Classic Computer Magazine Archive COMPUTE! ISSUE 41 / OCTOBER 1983 / PAGE 90

Mosaic Puzzle

Bruce Jordan

Remember that once-popular sliding-squares game? With only one free space, you tried to move the colored plastic tiles around to get a particular sequence or color pattern. Although it was a challenge, this computer variation of the game can be a mind-boggling test of skill and dexterity. Versions for VIC, 64, Atari, and the TI-99/4A.

"Mosaic Puzzle" is a computer version of those sliding-squares puzzles that used to drive people nuts before the advent of Rubik's Cube. It can run on either an unexpanded or 3K expanded VIC. The object of the game is to arrange the 15 numbered squares (hexadecimal numbers 1-F in this version) into some predetermined order by sliding them around in their frame. The first few moves are easy, but as the game progresses, it gets a lot more complicated. You'll find yourself rearranging everything just to get the last few squares in place.

This version of the game has a timer for up to 23 hours, 59 minutes, 59 seconds, and a chicken switch. It also automatically checks for the winning order and allows you to go back to the puzzle the way you left it or reset it to the beginning arrangement.

When you start the game, you're asked if you wish to set a time limit. If you answer Y for yes, enter the time limit in one line with no spaces or punctuation between the values. For example, for a 1-hour, 23-minute limit, enter 012300.

Next, enter the goal order. This will be the order that you will try to match to win the game. When this is done, the upper half of the screen will clear, and the puzzle will appear. A moment later, the message !GO! will flash on the screen, along with a tone. The controls for moving the squares are as follows:

@ up
?/ down
= right
: left

A game is just underway in the TI version of "Mosaic Puzzle."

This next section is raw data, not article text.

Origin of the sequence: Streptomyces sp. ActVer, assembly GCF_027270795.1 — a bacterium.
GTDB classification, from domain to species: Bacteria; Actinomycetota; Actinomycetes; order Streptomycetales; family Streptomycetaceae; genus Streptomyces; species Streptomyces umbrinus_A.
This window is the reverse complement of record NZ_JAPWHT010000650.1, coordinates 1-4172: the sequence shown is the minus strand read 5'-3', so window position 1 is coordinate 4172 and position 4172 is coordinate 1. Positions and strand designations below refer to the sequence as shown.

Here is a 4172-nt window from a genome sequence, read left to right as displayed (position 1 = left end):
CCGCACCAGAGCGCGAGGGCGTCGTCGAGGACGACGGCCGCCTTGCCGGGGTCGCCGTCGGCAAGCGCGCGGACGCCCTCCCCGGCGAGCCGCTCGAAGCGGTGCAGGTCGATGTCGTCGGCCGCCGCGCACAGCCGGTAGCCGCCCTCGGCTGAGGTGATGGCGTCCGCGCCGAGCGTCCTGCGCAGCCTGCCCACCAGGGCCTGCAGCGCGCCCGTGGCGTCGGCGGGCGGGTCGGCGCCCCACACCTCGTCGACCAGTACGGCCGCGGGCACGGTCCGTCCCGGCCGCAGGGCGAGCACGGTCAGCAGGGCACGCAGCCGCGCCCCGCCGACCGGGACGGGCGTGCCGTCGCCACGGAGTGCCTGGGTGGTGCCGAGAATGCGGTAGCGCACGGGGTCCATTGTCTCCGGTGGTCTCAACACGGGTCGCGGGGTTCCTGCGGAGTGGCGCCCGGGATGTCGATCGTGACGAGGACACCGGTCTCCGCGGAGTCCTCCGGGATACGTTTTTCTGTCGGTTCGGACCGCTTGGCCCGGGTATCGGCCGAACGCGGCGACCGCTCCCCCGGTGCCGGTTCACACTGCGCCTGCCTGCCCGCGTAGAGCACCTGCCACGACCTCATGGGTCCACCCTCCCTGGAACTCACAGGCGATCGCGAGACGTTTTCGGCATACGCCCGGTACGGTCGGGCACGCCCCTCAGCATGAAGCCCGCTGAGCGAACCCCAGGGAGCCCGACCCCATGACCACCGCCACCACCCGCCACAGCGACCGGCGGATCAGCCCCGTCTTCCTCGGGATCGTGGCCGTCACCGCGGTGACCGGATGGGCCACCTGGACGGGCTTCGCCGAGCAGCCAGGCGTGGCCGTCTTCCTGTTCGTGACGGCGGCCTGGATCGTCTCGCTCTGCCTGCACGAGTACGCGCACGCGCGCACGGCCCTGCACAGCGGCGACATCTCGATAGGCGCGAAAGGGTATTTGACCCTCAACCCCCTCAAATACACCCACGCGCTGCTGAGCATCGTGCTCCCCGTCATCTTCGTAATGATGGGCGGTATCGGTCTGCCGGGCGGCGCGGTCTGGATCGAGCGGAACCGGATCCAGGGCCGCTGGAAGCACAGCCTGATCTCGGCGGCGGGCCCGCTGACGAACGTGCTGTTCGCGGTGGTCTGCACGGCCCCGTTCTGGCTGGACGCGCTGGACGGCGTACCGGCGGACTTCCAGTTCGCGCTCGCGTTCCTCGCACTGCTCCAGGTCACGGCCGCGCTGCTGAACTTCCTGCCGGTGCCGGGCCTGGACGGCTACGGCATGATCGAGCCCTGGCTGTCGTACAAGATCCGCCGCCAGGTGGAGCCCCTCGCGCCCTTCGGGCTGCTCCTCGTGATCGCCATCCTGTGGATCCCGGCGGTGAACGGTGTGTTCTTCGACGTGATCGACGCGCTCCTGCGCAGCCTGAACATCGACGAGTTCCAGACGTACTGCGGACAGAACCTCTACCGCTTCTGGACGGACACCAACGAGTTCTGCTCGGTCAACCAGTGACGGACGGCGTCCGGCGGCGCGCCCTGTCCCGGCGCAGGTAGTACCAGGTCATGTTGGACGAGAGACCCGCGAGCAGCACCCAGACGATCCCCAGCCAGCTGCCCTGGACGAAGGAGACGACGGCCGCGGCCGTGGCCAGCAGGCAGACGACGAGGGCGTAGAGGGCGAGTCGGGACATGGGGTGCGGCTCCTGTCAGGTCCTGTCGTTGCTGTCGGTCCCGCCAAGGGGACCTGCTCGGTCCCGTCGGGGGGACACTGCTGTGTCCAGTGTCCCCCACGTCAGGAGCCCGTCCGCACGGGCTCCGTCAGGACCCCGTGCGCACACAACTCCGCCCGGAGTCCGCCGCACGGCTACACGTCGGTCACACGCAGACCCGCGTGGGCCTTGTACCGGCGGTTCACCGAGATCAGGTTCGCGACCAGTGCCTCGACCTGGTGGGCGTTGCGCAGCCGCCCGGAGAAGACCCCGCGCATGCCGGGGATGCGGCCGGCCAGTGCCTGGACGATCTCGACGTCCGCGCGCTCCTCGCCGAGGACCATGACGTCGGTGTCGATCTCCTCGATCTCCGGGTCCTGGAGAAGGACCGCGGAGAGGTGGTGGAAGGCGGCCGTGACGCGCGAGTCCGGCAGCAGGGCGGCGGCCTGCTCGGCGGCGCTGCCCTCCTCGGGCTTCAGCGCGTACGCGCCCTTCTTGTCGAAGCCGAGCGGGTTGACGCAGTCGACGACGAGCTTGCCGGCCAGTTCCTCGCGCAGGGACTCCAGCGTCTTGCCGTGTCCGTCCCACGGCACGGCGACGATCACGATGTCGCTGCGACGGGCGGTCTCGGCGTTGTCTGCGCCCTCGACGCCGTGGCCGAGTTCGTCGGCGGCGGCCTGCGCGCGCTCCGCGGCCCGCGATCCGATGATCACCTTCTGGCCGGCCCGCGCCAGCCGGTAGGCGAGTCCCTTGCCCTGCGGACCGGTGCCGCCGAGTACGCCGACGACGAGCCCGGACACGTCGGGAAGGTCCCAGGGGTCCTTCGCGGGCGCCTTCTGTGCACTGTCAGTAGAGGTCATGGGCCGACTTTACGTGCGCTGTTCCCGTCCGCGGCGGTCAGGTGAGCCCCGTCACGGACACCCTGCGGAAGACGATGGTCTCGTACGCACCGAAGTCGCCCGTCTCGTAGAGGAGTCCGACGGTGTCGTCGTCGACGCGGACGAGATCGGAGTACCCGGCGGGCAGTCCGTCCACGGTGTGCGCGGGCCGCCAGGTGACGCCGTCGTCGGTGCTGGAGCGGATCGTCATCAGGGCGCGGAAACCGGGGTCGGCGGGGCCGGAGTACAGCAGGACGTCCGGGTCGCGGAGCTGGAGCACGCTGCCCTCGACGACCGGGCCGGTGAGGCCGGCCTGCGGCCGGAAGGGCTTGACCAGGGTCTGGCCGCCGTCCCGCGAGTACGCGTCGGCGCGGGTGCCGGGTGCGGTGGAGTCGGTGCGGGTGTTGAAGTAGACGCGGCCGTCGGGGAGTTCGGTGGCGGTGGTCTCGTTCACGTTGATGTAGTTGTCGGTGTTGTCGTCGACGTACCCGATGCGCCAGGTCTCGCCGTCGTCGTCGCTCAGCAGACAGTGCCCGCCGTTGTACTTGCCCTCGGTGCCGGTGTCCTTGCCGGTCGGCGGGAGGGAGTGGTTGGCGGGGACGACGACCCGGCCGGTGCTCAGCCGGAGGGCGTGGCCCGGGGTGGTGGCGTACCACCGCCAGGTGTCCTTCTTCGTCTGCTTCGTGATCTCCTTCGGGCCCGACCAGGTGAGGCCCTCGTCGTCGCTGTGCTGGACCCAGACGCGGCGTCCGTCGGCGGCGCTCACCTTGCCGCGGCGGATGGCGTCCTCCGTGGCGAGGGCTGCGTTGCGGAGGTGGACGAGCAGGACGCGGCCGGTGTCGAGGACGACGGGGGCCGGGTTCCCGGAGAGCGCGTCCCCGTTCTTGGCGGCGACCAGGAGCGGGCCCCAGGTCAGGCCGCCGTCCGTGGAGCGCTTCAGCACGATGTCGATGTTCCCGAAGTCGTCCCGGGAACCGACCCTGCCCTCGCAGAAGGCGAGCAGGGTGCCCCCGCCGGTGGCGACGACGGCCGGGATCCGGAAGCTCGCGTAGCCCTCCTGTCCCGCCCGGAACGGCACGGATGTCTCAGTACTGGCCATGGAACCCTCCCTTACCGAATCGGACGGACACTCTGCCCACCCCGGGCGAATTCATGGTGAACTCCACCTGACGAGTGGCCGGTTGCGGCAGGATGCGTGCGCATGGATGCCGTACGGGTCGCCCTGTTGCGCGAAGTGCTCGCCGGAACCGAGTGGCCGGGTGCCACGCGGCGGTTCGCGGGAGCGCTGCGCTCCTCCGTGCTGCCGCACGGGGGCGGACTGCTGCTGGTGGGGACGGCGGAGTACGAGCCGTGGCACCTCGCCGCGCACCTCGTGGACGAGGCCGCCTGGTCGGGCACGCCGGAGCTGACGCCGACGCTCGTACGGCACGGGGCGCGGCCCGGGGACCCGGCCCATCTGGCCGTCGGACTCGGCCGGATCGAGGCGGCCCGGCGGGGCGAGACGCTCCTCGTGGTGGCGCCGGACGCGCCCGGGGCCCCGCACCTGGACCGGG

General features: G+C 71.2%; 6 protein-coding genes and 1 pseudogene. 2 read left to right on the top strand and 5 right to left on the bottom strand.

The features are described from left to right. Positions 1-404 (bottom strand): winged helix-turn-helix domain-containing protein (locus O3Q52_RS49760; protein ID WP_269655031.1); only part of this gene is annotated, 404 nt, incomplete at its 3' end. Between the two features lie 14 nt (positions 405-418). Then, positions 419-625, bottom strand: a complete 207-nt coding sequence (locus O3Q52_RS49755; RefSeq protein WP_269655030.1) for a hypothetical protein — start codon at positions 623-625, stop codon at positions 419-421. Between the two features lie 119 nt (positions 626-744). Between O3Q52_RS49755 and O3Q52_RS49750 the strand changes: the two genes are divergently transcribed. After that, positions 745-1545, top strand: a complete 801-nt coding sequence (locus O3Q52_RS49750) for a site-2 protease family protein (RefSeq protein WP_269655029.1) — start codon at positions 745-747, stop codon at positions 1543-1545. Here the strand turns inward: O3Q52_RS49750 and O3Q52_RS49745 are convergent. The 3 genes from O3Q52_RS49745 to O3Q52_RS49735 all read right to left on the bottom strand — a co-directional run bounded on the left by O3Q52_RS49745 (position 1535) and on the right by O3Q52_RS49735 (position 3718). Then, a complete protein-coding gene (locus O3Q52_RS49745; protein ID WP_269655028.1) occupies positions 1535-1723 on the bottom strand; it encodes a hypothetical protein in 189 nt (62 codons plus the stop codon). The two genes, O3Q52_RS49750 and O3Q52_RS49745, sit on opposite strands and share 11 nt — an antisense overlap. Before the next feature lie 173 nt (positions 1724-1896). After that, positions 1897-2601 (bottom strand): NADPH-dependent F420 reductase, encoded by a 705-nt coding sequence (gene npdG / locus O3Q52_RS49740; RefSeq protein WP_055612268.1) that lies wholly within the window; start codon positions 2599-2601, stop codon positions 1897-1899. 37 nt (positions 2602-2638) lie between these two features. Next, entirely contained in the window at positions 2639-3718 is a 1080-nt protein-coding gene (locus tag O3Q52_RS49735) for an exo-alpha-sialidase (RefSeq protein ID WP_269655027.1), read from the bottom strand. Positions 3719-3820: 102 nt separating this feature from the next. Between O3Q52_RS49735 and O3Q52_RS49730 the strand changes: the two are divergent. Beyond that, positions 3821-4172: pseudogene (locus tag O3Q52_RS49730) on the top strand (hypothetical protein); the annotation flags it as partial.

"Mosaic Puzzle," VIC version

If you succeed in getting the squares in the goal order, the message YOU WIN! appears on the screen, accompanied by a short tune and the elapsed time. If the time runs out before you are finished, you'll hear an unpleasant sound. If you want to stop the game, press RETURN and the screen will display the elapsed time. You can then restart the game, either as you left it or reset, by hitting RETURN a second time.

Below is a brief description of the program as originally written on the VIC.

Line 1 sets the limit of memory at 7600. This gives a place to store the image of the puzzle.

Lines 2-5 define variables. Note that S, SC, and SS are defined in two consecutive lines. This is done because there are two possible entry points when restarting the game.

Lines 10-66 GET the time limit.

Lines 70-290 GET the goal order and make sure that no number is entered more than once.

Lines 300-365 put the puzzle on the screen, either from the data table or from memory, then print the go message and start the timer.

Lines 360-560 check the timer, move the number squares, and check for the winning order.

Lines 570-710 print the winning or losing message, display the elapsed time, and play the sound effects.

Lines 720-740 save the position of the blank square, then clear the variables and reset the game.

Lines 745-790 are the DATA statements for the puzzle's beginning order and the winning tune.

Commodore 64 Notes

Chris Metcalf, Programming Assistant